In results from a just released study, Consumers Reports found that 18 percent of the ground beef samples from conventionally-raised cows contained dangerous superbugs resistant to three or more classes of antibiotics used to treat illness in humans. This is compared with just 9 percent of ground beef from samples that were sustainably produced.

Consumer Reports purchased 300 packages – 458 pounds – of conventionally and sustainably produced ground beef from grocery, big-box, and natural food stores in 26 cities across the country.

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A message from Tradin Organic

How Tradin Organic is Helping Coconut Farmers in The Philippines

For more than a decade, Tradin Organic has been working with local partners in The Philippines to bring a diversified range of organic products to the market, such as coconut oil, tropical fruits and even cocoa.

The company is helping to support local farmers by assisting them with technical support and organic certification, in addition to paying Fairtrade premium on top of the organic premium.

Learn more.

Living Maxwell

Better Choices

Organic Wine — Does it Contain Sulfites?

In wine, there are naturally occurring sulfites and added sulfites. The naturally occurring sulfites are a by-product of the fermentation process and it is nearly impossible to have a sulfite-free wine.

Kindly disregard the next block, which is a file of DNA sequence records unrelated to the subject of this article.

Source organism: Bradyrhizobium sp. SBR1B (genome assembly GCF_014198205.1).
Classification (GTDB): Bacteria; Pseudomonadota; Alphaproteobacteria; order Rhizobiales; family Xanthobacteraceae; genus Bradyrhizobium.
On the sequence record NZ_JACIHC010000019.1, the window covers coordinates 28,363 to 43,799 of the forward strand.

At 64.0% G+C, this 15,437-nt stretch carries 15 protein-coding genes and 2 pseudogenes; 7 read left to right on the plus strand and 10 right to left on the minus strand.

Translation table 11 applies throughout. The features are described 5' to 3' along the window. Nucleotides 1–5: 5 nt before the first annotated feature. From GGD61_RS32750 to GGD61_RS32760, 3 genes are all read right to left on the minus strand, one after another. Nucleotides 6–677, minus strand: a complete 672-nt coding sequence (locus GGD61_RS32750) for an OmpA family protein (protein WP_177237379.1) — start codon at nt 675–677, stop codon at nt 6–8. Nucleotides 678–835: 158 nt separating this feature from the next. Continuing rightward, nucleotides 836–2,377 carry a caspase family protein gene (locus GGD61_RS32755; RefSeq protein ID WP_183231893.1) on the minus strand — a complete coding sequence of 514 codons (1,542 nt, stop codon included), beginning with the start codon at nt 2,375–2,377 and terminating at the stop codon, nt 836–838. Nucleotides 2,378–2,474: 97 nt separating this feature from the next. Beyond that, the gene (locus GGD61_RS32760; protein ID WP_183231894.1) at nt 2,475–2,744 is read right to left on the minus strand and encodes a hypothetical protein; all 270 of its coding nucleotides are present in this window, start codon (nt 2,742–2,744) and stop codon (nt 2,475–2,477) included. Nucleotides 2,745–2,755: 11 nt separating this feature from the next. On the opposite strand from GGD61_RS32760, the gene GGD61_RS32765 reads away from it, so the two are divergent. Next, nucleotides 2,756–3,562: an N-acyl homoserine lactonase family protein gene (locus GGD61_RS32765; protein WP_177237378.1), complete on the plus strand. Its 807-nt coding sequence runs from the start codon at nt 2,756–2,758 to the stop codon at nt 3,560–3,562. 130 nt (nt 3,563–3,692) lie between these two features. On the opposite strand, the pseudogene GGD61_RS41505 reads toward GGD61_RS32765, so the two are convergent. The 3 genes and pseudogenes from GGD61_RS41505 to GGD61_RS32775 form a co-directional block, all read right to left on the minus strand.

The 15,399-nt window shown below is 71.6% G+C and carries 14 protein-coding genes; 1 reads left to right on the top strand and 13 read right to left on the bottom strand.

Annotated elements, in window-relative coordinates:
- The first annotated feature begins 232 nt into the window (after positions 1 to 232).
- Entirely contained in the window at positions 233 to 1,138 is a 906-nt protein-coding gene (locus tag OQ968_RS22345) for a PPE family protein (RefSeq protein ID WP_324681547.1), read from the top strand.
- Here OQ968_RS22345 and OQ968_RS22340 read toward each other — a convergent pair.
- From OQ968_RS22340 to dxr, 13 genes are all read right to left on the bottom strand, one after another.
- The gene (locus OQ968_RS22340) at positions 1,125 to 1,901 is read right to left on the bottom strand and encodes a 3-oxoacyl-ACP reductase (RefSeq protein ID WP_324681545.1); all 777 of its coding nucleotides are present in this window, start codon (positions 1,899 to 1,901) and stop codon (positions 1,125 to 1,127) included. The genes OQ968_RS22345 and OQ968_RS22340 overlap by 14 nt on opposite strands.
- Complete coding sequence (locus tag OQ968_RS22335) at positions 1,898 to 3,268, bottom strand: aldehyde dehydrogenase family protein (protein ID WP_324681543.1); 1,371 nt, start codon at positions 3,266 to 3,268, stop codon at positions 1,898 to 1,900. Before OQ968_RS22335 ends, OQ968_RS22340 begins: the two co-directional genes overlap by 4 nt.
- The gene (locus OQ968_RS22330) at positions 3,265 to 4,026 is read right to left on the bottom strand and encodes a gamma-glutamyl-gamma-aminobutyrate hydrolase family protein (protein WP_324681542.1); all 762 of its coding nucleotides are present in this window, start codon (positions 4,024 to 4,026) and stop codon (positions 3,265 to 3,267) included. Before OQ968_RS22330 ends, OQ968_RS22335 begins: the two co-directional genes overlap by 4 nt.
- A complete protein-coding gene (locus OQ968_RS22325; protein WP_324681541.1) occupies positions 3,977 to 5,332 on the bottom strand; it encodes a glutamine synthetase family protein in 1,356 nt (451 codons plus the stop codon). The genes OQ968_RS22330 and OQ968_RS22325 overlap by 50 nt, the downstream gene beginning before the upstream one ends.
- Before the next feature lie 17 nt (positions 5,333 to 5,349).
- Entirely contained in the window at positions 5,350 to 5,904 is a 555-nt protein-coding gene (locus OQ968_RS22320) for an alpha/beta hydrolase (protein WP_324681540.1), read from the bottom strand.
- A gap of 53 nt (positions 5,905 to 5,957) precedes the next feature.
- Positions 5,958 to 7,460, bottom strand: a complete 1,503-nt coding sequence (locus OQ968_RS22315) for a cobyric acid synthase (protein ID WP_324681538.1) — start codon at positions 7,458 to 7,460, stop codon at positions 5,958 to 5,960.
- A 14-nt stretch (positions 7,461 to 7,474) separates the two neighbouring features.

Winemakers have been working with sulfite agents, added sulfites, for hundreds of years. They were originally introduced in Europe as a preservative and are used to prevent spoiling.

It is possible, however, to have a wine that is free of added sulfates and that is organic wine. The four main attributes of USDA certified organic wine are:

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Living Maxwell

Better Choices

Organic Milk – The Most Important Product a Family Can Buy

For people who are new to organic or have very limited financial means to buy organic, the one thing that I always say is the following:

The absolute number one priority in your household should be organic milk for your kids.

Even if a family thinks that organic food is out of their budget, organic milk cannot be compromised under any condition.

Organic milk is about the health of the kids, and that comes before everything else.

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Approximately 20% of the milk in the U.S. is hormonal milk. But what exactly is hormonal milk?

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livingmaxwell: a guide to organic food & drink